"There is eternity to blush in," Djuna Barnes
Around the attic bird, the century is silent:
gathers utter ghosts in scattered dust displays.
Afloat in that window, not even a star approaches like a dog.
Nothing is left to desire: rain in open cars,
gasolines fires. History is ending.
We are not, however, among those voices off.
We are the ones in prose whose form
is finally shapeless, except for these constraints.
With the labor of planets turning,
please bind us to a version of ourselves.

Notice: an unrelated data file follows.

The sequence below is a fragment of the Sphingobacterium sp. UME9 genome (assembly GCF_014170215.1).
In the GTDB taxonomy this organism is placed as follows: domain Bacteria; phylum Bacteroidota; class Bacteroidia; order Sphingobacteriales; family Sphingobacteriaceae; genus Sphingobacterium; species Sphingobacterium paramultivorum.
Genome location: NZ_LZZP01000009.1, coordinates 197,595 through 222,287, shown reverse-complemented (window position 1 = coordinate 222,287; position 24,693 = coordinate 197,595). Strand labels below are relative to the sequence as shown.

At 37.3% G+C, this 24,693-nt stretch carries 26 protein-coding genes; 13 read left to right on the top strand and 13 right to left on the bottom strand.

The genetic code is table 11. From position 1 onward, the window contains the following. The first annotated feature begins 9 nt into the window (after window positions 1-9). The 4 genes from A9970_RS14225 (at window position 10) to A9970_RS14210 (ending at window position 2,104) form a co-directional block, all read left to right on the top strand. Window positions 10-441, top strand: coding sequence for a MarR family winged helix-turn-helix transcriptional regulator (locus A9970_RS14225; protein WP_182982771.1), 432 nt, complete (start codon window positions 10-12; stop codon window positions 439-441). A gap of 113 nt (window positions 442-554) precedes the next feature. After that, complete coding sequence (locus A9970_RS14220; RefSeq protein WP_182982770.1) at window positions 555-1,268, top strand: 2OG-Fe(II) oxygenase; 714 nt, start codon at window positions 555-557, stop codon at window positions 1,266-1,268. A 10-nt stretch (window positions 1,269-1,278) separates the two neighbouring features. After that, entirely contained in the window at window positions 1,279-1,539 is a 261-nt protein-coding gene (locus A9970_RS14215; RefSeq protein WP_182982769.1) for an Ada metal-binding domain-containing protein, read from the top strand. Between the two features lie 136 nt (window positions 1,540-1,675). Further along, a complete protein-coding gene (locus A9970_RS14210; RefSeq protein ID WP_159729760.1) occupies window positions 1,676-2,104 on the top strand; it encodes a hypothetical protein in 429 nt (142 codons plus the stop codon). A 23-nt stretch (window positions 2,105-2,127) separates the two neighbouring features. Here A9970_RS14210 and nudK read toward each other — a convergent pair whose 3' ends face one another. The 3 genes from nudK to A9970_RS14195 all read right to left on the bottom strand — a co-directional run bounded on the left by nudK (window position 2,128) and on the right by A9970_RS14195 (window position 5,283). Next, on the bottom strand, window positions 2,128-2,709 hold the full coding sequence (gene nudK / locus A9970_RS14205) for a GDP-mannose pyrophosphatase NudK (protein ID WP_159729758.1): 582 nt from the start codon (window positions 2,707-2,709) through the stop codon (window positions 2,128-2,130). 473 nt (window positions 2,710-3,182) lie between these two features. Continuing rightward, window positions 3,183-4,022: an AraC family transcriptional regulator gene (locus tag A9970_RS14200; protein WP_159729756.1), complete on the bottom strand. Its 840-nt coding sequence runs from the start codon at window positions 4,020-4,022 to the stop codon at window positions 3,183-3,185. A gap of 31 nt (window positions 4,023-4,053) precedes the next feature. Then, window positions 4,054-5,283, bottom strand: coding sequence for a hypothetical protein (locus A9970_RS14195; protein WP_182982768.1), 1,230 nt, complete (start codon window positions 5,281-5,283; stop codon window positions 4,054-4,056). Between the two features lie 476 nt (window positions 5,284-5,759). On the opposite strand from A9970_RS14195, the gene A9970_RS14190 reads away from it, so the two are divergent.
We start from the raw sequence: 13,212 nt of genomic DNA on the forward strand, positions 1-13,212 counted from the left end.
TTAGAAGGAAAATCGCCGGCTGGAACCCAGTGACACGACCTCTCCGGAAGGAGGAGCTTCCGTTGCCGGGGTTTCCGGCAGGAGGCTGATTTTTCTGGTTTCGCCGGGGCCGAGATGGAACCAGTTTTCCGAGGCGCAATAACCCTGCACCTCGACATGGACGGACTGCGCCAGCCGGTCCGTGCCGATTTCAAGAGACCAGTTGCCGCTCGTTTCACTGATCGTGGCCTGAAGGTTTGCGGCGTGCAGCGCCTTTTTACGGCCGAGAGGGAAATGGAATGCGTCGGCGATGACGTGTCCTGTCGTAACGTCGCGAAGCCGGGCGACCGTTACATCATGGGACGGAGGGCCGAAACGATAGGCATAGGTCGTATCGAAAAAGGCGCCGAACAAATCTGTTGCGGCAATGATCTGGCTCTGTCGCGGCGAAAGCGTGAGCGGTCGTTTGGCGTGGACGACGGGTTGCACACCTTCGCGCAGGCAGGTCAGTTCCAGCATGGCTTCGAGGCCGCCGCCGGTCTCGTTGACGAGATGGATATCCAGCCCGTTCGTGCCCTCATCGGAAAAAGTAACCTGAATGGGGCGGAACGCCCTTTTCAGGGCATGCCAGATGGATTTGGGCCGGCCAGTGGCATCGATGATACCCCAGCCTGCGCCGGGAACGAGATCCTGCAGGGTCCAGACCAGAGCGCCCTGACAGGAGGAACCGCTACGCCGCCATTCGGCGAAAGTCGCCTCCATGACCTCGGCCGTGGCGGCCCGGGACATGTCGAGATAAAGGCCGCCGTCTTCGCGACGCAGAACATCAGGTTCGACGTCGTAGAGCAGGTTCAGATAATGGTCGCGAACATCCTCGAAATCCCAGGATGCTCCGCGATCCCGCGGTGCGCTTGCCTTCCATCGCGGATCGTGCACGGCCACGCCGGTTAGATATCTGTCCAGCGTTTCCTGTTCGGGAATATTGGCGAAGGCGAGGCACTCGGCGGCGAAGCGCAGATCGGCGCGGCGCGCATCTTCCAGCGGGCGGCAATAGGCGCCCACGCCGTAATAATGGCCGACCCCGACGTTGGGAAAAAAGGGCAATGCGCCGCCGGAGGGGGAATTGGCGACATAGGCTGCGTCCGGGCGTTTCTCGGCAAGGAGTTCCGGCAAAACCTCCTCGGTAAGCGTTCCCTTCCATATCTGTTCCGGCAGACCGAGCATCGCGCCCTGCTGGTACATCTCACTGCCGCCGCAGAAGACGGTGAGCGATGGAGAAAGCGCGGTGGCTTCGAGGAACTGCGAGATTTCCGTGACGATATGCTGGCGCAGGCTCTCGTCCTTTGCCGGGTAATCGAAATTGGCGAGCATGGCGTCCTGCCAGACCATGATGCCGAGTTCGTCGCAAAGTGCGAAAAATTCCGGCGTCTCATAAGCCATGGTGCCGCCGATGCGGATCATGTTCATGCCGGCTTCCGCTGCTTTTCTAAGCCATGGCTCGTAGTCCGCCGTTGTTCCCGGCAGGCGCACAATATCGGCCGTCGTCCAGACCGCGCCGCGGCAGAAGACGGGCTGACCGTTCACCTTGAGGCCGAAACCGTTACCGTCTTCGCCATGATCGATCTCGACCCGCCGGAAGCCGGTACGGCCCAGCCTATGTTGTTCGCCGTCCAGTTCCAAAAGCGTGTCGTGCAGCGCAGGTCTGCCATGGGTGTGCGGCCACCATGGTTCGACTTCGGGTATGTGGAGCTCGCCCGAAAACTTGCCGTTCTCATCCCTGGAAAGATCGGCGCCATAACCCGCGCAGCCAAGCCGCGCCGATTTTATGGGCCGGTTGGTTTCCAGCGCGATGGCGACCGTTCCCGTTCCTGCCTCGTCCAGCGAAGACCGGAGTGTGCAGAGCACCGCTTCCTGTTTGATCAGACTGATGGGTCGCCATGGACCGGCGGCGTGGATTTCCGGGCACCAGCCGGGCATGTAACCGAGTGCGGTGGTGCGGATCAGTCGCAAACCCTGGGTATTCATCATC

Easy to love the short poem, so undemanding of space, so ready to give up its ghost. This work was selected by Elise Paschen to appear on Chicago buses and trains, in a poetry poster program sponsored by the Poetry Society of America. A faculty member at my former institution of higher learning asked her Introduction to Literature class to write a paper about it. One cogent response was that the poet was in error; history is not ending. But something did come to an end, didn't it, with the administration of George W. Bush, and there's a very real sense, with the death of Edward Kennedy, that we'll never see our own likes again. Remember when people spoke out with certainty on issues that really mattered, got red / read in the face? When exactly did Obama remove the troops from Afghanistan and Iraq? Like, never? All that said, it's not a political poem; rather, it shares with political poetry the mode of the prayer.